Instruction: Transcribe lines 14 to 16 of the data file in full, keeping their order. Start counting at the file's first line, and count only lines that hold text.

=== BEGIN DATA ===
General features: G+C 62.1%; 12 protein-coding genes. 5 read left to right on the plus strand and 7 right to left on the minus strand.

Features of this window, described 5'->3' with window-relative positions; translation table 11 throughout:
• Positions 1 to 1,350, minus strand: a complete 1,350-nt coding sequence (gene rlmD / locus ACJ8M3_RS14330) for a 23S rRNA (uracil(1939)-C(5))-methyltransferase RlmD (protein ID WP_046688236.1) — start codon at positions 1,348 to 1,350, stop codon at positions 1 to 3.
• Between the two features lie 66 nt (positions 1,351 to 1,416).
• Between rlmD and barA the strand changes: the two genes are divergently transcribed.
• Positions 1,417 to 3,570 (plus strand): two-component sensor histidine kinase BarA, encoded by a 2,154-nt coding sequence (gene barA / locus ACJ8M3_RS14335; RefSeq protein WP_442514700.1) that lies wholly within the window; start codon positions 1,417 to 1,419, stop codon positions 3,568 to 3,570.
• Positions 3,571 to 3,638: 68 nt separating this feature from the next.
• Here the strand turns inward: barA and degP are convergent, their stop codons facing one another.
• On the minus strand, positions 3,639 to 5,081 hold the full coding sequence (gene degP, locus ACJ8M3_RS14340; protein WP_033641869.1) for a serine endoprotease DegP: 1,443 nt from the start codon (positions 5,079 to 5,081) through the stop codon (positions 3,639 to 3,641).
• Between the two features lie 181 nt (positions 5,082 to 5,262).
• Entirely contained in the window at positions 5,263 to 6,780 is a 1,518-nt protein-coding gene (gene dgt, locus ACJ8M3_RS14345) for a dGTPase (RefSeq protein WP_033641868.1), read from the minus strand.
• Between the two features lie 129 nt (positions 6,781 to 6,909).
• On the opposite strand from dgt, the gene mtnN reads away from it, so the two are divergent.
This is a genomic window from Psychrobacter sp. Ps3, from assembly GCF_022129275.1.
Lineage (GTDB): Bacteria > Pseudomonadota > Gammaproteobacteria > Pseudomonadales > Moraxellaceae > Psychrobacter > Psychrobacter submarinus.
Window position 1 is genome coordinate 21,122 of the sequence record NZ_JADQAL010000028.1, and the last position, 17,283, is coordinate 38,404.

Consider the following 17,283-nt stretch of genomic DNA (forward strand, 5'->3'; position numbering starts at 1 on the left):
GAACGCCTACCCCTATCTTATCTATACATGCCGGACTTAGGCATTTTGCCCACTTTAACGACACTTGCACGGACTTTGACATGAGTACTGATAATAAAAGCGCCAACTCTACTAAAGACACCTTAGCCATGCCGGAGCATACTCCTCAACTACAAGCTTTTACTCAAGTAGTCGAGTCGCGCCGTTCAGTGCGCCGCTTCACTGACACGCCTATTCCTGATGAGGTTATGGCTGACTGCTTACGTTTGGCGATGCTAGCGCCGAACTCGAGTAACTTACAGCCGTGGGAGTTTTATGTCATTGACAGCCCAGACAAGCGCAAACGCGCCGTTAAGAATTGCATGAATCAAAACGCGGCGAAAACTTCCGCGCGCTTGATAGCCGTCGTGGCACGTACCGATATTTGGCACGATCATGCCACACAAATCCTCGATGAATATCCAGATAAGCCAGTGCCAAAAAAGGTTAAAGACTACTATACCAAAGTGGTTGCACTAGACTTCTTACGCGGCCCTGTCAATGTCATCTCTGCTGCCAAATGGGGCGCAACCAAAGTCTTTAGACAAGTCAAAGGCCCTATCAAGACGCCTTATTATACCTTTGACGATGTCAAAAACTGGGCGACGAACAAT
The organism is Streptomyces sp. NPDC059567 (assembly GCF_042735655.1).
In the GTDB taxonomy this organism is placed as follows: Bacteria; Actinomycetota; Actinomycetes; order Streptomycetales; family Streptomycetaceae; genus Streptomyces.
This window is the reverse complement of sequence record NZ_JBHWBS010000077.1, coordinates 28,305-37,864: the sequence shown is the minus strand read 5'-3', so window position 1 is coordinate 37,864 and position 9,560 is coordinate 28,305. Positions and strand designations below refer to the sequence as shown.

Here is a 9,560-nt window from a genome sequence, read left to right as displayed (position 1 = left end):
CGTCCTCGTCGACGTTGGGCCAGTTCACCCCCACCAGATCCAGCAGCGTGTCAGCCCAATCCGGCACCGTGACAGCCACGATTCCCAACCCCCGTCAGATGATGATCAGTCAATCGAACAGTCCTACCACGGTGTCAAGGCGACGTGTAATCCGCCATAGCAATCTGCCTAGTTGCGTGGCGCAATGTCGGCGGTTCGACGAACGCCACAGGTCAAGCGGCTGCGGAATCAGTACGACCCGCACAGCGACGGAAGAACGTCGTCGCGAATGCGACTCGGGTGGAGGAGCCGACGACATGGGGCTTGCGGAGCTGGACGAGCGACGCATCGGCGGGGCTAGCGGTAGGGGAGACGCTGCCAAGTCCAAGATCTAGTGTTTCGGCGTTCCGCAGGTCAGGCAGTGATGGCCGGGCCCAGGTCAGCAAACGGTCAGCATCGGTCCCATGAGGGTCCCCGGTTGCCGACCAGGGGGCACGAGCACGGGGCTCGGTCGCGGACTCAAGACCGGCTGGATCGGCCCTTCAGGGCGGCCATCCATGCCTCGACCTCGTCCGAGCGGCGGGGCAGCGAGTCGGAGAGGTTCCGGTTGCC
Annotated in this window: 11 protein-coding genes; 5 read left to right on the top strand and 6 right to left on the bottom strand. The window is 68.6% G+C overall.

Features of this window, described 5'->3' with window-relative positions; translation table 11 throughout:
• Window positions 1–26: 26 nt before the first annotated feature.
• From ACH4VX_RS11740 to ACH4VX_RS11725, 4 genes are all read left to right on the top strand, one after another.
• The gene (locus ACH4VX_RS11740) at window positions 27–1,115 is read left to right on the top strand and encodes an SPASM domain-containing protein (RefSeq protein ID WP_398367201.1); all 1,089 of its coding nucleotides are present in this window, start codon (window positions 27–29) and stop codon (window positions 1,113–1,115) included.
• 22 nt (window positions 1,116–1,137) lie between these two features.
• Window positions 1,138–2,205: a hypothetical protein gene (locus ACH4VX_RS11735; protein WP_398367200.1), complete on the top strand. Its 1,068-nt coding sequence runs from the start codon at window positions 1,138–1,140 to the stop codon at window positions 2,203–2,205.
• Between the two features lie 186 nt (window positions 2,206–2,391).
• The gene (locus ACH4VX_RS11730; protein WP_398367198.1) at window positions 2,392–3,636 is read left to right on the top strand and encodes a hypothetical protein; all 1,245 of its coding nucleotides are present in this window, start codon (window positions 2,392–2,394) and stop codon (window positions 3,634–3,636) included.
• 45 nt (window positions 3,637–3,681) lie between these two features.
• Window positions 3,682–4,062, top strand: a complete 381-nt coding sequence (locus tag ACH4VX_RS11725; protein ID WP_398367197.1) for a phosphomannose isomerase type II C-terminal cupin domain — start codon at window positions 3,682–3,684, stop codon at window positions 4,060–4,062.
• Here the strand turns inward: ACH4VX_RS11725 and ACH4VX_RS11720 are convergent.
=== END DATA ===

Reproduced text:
This is a genomic window from Psychrobacter sp. Ps3, from assembly GCF_022129275.1.
Lineage (GTDB): Bacteria > Pseudomonadota > Gammaproteobacteria > Pseudomonadales > Moraxellaceae > Psychrobacter > Psychrobacter submarinus.
Window position 1 is genome coordinate 21,122 of the sequence record NZ_JADQAL010000028.1, and the last position, 17,283, is coordinate 38,404.